We first went to Sungei Buloh Wetland Reserve back in October, and we really enjoyed ourselves. So the weekend before we went to Vietnam, we decided to spend the day out there again. As soon as we walked through the Visitor Centre, I was glad we'd come because we saw OTTERS!!!! They were smooth otters to be exact, and they were lounging alongside a pond full of monitor lizards and turtles. They were sleeping on the far side of the pond so we had a hard time getting photos of them.We hiked some of the trails that we'd bypassed on our previous trip. Along one trail, there was a huge swampy area FULL of mudskippers. I love the big, fat ones. Bryan had fun watching them make sudden, surprisingly agile leaps to catch insects and small crabs. They move in such a strange way, just kind of dragging themselves through the mud with their fins. As they move, they leave behind really bizarre trails that look like the tracks made by mountain bikes.We also witnessed an epic ant battle! It took me back to a hot, dusty day in New Mexico when I had to spend hours outside, observing ant behavior for my Behavioral and Evolutionary Ecology class. Good times.See if you can find the water monitor in this photo. I'll give you the answer later in the post : ) You can double click on the photo to make it larger.
We revisited my favorite sign in S'pore.Sungei Buloh is known for being a haven for migratory birds, so there's always interesting birdlife around- egrets, herons, sandpipers, kingfishers, and more. The kingfishers were our favorite. The ones at Bukit Timah are usually just blue, white, and black, but the ones here were much more colorful- blue wings, golden chests, brown heads, and red beaks. They were beautiful, but difficult to photograph. Bryan was excited when he snapped one of them snatching up a fish, but disappointed when the photo turned out to be grainy.There was a lookout spot over the river that we were walking along, and it was strange to feel like we were in total wilderness, but to still be able to look into the city.As I was walking on a boardwalk, two huge monitors crashed out of the underbrush next to me and scared me half to death. I literally ran and hid behind Bryan. Very courageous of me, I know.The water levels must have been lower than usual, leaving these trees a little high and dry.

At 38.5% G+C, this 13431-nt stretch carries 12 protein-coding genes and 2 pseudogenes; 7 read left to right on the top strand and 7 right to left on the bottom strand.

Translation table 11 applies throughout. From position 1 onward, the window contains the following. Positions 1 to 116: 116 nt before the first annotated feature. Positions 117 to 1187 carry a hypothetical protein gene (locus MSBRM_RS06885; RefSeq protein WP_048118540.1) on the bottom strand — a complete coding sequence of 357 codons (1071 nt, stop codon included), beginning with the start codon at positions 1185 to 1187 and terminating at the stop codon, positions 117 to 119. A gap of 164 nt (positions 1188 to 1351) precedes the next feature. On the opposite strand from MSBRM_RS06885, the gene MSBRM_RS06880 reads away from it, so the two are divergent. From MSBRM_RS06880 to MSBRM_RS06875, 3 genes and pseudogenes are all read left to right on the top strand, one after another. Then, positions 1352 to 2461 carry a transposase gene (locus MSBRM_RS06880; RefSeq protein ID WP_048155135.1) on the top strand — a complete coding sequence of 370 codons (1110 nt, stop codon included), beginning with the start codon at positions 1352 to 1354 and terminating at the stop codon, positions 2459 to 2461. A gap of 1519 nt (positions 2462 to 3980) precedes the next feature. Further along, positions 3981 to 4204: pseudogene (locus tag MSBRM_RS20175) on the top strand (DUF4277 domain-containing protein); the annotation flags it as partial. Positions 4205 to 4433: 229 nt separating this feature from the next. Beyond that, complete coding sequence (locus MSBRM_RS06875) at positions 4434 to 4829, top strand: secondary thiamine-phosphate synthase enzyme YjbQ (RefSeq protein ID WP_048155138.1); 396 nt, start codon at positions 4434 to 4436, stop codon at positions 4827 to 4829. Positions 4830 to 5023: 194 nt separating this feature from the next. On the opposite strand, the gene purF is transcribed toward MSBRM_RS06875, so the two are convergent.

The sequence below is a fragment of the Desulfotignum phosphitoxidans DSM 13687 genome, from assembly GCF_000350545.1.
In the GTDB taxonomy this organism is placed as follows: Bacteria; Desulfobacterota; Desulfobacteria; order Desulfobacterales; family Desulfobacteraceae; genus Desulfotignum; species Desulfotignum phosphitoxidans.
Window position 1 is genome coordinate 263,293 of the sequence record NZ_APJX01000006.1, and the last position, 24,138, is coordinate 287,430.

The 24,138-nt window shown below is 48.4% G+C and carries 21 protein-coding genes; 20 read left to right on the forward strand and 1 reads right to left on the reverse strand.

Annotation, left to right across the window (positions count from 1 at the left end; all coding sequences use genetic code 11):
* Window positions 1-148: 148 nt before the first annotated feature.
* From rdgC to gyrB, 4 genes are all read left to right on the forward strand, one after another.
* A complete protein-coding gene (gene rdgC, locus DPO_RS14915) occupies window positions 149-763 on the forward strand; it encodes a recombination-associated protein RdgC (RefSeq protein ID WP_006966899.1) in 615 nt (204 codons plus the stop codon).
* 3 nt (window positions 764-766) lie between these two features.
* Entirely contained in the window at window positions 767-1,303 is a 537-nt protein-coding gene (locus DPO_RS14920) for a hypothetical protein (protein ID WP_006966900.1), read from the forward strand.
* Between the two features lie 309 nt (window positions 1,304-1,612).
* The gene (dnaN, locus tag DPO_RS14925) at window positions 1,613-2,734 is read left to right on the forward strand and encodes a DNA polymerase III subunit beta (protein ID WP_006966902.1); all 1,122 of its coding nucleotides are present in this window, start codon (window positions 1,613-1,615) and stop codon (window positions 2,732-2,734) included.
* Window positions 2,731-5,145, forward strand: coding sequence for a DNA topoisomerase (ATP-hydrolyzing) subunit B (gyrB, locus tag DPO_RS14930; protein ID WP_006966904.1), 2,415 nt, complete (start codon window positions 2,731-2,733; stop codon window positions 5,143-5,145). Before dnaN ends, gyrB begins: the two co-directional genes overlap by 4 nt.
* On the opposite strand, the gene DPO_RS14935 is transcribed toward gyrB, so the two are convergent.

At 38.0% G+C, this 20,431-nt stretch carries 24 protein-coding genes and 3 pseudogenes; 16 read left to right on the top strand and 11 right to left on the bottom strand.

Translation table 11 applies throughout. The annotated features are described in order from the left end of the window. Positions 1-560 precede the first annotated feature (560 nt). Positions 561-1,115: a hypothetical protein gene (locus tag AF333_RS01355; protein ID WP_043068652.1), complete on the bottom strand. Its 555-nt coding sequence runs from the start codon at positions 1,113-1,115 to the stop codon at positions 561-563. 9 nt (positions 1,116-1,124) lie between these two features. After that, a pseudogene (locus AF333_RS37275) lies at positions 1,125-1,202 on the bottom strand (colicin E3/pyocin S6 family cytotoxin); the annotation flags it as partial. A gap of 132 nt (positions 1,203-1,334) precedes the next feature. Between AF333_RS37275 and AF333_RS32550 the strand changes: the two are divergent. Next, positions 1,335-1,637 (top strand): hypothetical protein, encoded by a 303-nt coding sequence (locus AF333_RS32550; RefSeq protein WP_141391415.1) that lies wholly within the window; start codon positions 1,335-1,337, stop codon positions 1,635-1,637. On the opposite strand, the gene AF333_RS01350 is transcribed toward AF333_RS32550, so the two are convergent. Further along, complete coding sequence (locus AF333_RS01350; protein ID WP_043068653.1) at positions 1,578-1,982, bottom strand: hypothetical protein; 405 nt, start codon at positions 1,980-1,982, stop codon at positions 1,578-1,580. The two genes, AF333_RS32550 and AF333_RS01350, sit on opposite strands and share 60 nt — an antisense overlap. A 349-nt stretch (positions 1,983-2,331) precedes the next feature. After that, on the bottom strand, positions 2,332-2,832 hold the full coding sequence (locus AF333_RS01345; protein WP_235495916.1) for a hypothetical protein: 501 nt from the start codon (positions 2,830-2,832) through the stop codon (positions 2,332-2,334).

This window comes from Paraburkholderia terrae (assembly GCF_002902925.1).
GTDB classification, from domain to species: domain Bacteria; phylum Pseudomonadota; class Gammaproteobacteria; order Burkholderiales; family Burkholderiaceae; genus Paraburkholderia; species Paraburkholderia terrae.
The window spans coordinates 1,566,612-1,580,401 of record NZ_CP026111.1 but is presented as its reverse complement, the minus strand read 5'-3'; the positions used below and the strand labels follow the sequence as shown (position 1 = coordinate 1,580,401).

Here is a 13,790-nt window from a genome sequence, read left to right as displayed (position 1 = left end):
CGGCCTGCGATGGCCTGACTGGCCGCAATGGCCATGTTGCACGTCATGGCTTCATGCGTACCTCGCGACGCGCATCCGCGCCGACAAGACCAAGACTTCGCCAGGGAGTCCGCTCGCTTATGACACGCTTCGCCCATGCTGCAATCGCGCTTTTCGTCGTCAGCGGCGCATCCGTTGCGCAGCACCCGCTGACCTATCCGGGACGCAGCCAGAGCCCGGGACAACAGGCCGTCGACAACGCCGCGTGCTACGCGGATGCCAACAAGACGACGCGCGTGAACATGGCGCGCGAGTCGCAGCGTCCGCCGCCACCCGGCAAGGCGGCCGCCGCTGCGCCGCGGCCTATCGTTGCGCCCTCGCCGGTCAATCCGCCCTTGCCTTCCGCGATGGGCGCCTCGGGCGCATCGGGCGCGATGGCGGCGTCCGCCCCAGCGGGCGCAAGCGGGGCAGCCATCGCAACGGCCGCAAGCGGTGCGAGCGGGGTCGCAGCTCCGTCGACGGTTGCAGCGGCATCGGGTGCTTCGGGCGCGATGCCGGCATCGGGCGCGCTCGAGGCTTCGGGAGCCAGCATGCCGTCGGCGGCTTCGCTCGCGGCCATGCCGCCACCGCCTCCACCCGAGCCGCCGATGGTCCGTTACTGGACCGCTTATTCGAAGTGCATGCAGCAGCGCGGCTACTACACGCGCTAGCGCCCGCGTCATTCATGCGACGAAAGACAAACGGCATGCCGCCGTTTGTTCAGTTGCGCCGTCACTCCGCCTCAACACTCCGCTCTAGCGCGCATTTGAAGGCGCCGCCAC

When we got back to the Visitor Centre, I was thrilled to see that the otters were still around. Bryan and I sat down to watch them for awhile. This adorable turtle hung around us, staring up expectantly. I assume he's used to having people feed him.At first, the otters were still being lazy, totally lounging around like they owned the place. We were curious about the sandbox-like structure that they were relaxing in, and then I overheard one of the NParks guys say that the otters hung out around the pond so often that eventually they built the little space especially for them. Despite the fact that it looks like they live there, the otters still come and go as they please.Eventually the otters woke up and got a little more active. It was very bizarre to see otters and massive reptiles co-mingling peacefully. The otters were huge and it looked like they had pretty sharp teeth, but they still didn't look like much of a match for those monitor lizards and their long, leathery tails. The two species must be pretty evenly matched though, because the monitors did not appear interested in messing with the otters.It was really fun to watch the otters ease down into the pond and swim around. They swam over and played right in front of us, but they were moving so fast that it was hard to get pictures. It was like trying to photograph a squirming mass if puppies. The one shaking the water off his fur was pretty cute!Here's that lizard! It was a water monitor, and Bryan and I were amazed to watch it lumber awkwardly across a swamp, and then just go vertical and continue lumbering right up the tree. He found a great perch in the fork of some branches and cuddled right in. There's a close-up too so you can get a better idea of what's actually going on.We'd taken a taxi out to the park this time. When we went out back in October, we'd taken public transportation (the MRT to Kranji and then a bus) there and back, but this time we figured we'd taxi out to save time and then take public transportation back. So when the park closed we headed out to the bus stop only to find that the bus runs ONLY on Sundays and public holidays. Given that that's the only bus and Sungei Buloh is in the middle of nowhere, we called for a taxi to come and get us, but were told that all of the taxis in the area were busy, so we started hoofing it in the hope of getting to a larger street where we might be able to catch a different bus or hail a taxi. Eventually a taxi pulled up behind us and we were able to hop right in. It turned out there was a bigger street close by anyway, where we would have been able to catch a bus. Moral of the story: If you ever find yourself stranded at Sungei Buloh, no worries. Just start walking, and it'll all work itself out.